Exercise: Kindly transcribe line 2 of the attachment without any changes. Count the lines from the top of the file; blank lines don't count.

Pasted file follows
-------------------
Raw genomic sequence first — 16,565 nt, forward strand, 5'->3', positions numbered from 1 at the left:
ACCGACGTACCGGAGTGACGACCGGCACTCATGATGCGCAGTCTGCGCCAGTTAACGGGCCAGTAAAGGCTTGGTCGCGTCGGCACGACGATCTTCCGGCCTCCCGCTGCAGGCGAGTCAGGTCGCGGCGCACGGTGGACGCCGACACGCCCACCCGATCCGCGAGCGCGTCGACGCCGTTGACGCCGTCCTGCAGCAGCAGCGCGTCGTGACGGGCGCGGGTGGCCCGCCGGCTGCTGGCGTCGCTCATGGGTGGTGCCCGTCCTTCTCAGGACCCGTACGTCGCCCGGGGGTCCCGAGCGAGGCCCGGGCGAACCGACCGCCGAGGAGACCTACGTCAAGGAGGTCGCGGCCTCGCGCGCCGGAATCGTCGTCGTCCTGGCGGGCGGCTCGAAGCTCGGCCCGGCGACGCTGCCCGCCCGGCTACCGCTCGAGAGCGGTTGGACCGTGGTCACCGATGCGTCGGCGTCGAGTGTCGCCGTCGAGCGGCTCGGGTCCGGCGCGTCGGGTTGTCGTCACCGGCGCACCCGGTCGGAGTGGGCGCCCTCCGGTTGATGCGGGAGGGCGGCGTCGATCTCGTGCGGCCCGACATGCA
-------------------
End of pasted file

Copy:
ACCGACGTACCGGAGTGACGACCGGCACTCATGATGCGCAGTCTGCGCCAGTTAACGGGCCAGTAAAGGCTTGGTCGCGTCGGCACGACGATCTTCCGGCCTCCCGCTGCAGGCGAGTCAGGTCGCGGCGCACGGTGGACGCCGACACGCCCACCCGATCCGCGAGCGCGTCGACGCCGTTGACGCCGTCCTGCAGCAGCAGCGCGTCGTGACGGGCGCGGGTGGCCCGCCGGCTGCTGGCGTCGCTCATGGGTGGTGCCCGTCCTTCTCAGGACCCGTACGTCGCCCGGGGGTCCCGAGCGAGGCCCGGGCGAACCGACCGCCGAGGAGACCTACGTCAAGGAGGTCGCGGCCTCGCGCGCCGGAATCGTCGTCGTCCTGGCGGGCGGCTCGAAGCTCGGCCCGGCGACGCTGCCCGCCCGGCTACCGCTCGAGAGCGGTTGGACCGTGGTCACCGATGCGTCGGCGTCGAGTGTCGCCGTCGAGCGGCTCGGGTCCGGCGCGTCGGGTTGTCGTCACCGGCGCACCCGGTCGGAGTGGGCGCCCTCCGGTTGATGCGGGAGGGCGGCGTCGATCTCGTGCGGCCCGACATGCA